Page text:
Four women have accused the comedian-turned-politician of inappropriate touching
Sen. Al Franken issued a new statement this week in the wake of several sexual misconduct allegations against the former Saturday Night Live star. Though Franken’s statement did not explicitly confess to groping or other inappropriate behavior, he acknowledged that some women felt disrespected by him, and apologized for that.
“I’ve met tens of thousands of people and taken thousands of photographs, often in crowded and chaotic situations,” Franken said in the statement, per the Associated Press. “I’m a warm person; I hug people. I’ve learned from recent stories that in some of those encounters, I crossed a line for some women — and I know that any number is too many. Some women have found my greetings or embraces for a hug or photo inappropriate, and I respect their feelings about that … I’ve thought a lot in recent days about how that could happen, and recognize that I need to be much more careful and sensitive in these situations. I feel terribly that I’ve made some women feel badly and for that I am so sorry, and I want to make sure that never happens again. And let me say again to Minnesotans that I’m sorry for putting them through this and I’m committed to regaining their trust.”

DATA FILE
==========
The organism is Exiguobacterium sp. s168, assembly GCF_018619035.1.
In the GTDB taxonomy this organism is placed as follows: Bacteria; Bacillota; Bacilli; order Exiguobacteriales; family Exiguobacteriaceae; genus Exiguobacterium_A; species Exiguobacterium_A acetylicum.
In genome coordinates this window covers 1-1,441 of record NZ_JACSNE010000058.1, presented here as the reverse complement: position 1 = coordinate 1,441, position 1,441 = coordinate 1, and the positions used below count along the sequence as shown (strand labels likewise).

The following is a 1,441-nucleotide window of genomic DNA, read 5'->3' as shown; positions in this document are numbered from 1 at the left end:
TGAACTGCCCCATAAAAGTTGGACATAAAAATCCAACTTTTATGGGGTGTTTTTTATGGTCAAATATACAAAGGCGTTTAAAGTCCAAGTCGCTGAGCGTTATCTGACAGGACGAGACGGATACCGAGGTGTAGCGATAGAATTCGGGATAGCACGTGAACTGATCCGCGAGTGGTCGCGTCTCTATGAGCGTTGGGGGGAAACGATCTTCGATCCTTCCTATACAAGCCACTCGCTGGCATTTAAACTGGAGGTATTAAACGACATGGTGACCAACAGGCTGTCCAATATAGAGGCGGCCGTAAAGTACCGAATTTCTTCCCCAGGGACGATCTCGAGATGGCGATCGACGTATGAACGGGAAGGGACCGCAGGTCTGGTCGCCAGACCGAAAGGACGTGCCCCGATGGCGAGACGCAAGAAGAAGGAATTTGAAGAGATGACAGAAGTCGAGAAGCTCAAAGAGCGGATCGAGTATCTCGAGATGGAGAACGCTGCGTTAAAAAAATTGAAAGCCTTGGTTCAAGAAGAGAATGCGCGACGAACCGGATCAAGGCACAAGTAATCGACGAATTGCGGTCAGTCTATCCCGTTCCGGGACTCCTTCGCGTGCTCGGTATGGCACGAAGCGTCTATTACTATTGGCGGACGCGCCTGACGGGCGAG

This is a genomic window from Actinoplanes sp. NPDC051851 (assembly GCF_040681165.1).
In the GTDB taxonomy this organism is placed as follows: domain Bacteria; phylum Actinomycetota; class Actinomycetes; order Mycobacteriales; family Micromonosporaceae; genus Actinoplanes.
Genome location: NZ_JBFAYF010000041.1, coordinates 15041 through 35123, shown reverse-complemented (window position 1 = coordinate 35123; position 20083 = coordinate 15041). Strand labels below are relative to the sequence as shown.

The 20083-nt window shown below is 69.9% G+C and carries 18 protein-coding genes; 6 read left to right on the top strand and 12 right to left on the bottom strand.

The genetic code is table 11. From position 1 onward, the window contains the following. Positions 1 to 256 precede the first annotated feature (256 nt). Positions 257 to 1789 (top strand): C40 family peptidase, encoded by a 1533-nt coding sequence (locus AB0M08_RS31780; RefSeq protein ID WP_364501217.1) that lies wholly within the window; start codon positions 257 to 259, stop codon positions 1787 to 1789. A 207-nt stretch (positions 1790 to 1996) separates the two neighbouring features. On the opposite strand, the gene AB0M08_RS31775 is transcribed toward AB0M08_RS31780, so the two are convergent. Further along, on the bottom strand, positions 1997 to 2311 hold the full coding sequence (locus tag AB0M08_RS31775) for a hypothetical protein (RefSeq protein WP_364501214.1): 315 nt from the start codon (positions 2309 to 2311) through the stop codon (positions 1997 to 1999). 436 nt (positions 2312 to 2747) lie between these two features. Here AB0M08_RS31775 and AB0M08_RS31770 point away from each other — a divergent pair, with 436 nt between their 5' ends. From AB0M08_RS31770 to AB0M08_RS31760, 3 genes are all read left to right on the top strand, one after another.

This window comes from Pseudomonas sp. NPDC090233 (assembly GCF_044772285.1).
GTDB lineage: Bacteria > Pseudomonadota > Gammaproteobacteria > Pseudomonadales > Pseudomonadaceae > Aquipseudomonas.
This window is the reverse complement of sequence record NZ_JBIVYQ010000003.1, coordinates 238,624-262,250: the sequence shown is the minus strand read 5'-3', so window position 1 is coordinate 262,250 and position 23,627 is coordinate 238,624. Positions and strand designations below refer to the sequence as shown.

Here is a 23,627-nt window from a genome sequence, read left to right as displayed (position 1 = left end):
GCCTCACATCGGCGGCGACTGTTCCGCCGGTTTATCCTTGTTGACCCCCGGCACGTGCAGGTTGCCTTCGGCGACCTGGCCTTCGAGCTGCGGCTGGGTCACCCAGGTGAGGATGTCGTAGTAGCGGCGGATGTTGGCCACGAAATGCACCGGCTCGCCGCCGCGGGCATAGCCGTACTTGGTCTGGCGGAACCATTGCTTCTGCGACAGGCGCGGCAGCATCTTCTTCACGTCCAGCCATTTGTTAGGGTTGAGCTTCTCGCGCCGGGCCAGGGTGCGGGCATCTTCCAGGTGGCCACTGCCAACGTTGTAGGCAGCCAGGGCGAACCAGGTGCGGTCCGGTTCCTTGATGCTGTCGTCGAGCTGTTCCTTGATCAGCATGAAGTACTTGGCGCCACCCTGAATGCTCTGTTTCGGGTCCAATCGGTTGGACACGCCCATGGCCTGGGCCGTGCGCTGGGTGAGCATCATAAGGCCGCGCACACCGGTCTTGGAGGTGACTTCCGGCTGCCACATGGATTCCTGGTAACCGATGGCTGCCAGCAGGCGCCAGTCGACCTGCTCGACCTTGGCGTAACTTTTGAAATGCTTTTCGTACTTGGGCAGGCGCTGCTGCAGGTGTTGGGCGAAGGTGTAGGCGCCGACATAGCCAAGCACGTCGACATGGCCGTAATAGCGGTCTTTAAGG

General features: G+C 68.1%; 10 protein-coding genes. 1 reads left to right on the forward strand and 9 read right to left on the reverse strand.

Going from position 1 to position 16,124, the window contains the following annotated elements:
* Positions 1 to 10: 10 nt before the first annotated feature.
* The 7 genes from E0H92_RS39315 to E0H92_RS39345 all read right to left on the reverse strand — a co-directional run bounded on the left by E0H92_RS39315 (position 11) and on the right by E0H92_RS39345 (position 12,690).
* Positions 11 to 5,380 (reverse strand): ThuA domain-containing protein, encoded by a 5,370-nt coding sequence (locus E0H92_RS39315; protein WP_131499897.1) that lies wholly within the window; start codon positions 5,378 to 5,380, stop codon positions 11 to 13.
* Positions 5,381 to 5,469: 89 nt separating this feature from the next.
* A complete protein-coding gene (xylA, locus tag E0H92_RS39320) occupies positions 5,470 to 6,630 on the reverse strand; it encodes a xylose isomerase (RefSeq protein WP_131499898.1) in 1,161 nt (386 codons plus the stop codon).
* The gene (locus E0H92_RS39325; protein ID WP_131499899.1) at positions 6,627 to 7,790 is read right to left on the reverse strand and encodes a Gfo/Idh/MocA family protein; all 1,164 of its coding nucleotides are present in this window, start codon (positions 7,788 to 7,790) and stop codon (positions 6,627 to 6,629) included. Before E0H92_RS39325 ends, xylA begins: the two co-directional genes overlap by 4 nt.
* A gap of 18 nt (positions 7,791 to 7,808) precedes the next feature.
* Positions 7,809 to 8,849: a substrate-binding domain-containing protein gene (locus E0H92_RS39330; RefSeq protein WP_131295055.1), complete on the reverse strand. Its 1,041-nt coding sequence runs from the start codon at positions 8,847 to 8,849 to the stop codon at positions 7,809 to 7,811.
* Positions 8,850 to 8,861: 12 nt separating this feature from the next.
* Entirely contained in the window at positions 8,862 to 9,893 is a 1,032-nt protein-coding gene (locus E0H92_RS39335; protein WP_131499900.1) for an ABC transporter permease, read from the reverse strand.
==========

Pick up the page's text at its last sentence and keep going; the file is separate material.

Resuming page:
Ever since several women came forward in October to accuse longtime Hollywood producer Harvey Weinstein of sexual harassment, there has been a seismic shift underway in American culture regarding sexual violence. More and more powerful men in media and politics have been accused of misconduct, and several have been fired from their high-profile jobs. Franken was first accused by L.A. radio host Leeann Tweeden, who posted a photo of him appearing to grab her breasts while on a USO tour in 2006. Earlier this week, Lindsay Mentz also came forward and said Franken groped her during a photo op at the Minnesota State Fair in 2010. Two other anonymous women have also come forward with similar stories, accusing Franken of groping them at events for his first Senate campaign in 2007 and 2008.
Top Senate Democrats (including Franken’s Minnesota colleague, Sen. Amy Klobuchar) have sharply criticized Franken’s behavior and say they stand with his accusers. Yet Franken’s latest statement offers no indication he plans on resigning. He is certainly not the only politician facing sexual misconduct allegations: Roy Moore, the Republican Senate candidate in Alabama, has been accused by numerous people of behaving inappropriately with teenage women, and several women accused President Donald Trump of sexual harassment in the run-up to the 2016 presidential election. Earlier this month, the Senate passed legislation instituting mandatory sexual harassment training for senators and aides on Capitol Hill.